Dissertation topicsJune 20, 2015 - Posted to Custom Essay Services
Finding Potential Dissertation Topics
A lot of doctoral students settle in on ideas for their dissertation topics within their first year of their programs and never consider another topic after that. For some, this works out quite well, because the selected topic has been of consuming interest even before entering a doctoral program. By the time they reach the point of refining that topic into a research question, they have almost become experts on the research that is already out there and how their research idea can contribute to that research. For most others, however, narrowing down a topic field so early may be risky business. It is find to have an abiding interest in a certain topic within one’s field, but it is quite another to come up to that final 12-18 months and then be unable to refine the general topic into a worthy research project or unable to find enough significant research that will provide the background necessary to drive something new. If you are looking for a dissertation topic area, you may find these suggestions helpful.
Methods of Finding Dissertation Topics
- The Big Idea: Remember, you are looking for a big idea. Finding a topic and a thesis for a normal research paper has probably not been very difficult. But finding the big idea for a dissertation that will result in a work that is the equivalent of a book is quite another matter. So, in your field of study, look for the big ideas in your coursework that are intriguing to you.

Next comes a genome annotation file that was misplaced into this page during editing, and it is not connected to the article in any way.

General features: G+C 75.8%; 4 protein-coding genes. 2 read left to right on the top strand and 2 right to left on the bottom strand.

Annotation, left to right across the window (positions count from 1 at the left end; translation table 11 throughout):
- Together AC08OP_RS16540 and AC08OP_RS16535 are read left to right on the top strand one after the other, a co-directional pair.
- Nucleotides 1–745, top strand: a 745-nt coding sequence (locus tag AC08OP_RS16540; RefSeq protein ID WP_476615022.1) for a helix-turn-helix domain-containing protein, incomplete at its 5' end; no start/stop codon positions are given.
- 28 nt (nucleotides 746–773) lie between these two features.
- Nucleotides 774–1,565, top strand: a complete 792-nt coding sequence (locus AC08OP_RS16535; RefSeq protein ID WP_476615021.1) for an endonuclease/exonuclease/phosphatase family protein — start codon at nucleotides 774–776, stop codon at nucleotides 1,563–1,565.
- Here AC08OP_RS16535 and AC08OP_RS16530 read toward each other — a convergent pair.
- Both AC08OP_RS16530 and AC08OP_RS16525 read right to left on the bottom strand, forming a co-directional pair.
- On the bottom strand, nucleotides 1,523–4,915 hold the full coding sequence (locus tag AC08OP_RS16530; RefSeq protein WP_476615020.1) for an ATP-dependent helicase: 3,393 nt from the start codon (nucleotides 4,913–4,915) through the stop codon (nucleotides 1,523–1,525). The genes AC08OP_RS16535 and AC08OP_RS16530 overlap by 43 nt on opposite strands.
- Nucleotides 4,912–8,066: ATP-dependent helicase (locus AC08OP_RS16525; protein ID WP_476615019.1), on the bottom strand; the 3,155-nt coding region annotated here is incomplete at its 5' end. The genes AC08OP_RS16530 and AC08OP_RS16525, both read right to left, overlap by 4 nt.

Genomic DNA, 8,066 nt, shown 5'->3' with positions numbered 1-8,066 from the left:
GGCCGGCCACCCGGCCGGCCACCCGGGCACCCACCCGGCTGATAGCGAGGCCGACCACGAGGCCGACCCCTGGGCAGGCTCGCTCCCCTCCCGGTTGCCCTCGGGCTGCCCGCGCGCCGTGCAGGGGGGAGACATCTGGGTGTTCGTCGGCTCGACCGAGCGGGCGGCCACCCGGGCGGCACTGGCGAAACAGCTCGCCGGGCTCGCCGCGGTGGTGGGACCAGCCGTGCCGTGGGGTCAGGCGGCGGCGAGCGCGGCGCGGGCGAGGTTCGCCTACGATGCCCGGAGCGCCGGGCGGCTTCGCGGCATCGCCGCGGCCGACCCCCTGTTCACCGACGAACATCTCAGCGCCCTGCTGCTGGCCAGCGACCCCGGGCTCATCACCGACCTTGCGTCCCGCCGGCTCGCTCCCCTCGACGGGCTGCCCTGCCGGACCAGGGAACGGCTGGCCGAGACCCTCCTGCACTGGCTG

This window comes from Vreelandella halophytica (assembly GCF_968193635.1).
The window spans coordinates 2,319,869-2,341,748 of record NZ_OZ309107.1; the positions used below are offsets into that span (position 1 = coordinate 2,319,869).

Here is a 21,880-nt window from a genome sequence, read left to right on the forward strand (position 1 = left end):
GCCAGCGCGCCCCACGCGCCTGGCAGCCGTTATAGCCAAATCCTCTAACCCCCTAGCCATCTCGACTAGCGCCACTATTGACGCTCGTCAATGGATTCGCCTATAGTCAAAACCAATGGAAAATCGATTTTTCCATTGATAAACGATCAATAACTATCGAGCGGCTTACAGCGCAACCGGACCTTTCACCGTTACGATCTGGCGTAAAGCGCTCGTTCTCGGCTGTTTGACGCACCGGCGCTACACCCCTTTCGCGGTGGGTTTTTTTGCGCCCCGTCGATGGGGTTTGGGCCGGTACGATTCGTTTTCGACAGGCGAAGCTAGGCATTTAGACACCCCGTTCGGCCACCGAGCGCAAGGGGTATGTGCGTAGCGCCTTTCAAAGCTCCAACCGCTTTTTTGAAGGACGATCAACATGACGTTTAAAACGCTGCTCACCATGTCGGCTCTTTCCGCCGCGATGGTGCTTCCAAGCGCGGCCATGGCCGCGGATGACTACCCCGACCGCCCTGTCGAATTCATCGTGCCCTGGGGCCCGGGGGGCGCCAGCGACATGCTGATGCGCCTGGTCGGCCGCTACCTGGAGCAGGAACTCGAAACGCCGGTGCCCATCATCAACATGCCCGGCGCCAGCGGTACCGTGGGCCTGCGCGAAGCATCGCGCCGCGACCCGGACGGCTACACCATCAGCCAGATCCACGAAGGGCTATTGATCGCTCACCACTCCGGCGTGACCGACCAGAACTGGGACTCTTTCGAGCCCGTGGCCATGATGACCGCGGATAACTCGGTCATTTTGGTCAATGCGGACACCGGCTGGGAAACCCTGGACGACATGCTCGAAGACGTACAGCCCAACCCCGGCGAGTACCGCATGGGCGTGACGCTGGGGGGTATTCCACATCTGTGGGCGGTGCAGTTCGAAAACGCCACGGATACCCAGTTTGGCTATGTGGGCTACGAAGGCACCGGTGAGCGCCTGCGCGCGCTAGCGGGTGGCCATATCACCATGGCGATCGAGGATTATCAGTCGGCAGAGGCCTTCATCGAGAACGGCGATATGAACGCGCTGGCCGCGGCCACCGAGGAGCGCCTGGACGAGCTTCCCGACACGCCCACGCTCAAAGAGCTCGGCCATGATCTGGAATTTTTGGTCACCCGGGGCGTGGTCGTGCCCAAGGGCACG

- It is fine to want to “strike out” on your own to refute years of research conducted by others – after all, you are in an advanced program in your field. But if you have to come up with research that is going to refute a big hunk of prior research and evidence, you have a huge mountain to climb. Others who have attempted this before you have often given up, either failing to get that dissertation finished or having to begin all over again, with a different topic. If, instead, you find a way to add to the research that has gone before you, you can effectively “change the subject” without the heavy burden of proving others wrong.
- Read..read..and read some more. It is fine to read your texts and outside reading assignments that professors require for their courses. However, when you come across a general area of interest, take the time to read more about it on your own. And don’t make the mistake of limiting your reading to just one phase of the area. Spread out a bit. In that spreading, you may find a topic that intrigues you more and that will allow you to present fresh and exciting new research. Suppose, for example, that you are a sociology major and you have developed a huge interest in poverty. You begin to read every journal article, every news story, and every report you can find on poverty in large urban settings. You are printing them all out, because it’s all great research and data. But everything you are reading relates only to urban poverty. How much research do you think is out there on urban poverty? Probably enough to fill an entire warehouse! One day you come across a recent research study on rural poverty, and it fascinates you. Here’s a sub-topic of poverty that has far less research history and one in which you could perhaps contribute something new. And there is a rural area not far from you that could be a perfect setting for your research.
You are now “back to square one” in your reading, because you have finally decided upon your topic. And that’s really okay. In fact, if you are running out of time, and you need to refine that topic into a research question, you might want to contact a dissertation writing service and get some of that legwork done for you. Such services can supply you with a consultant who can “round up” relevant and current literature, provide you with summaries, and even suggest research questions that would be worthy of pursuit.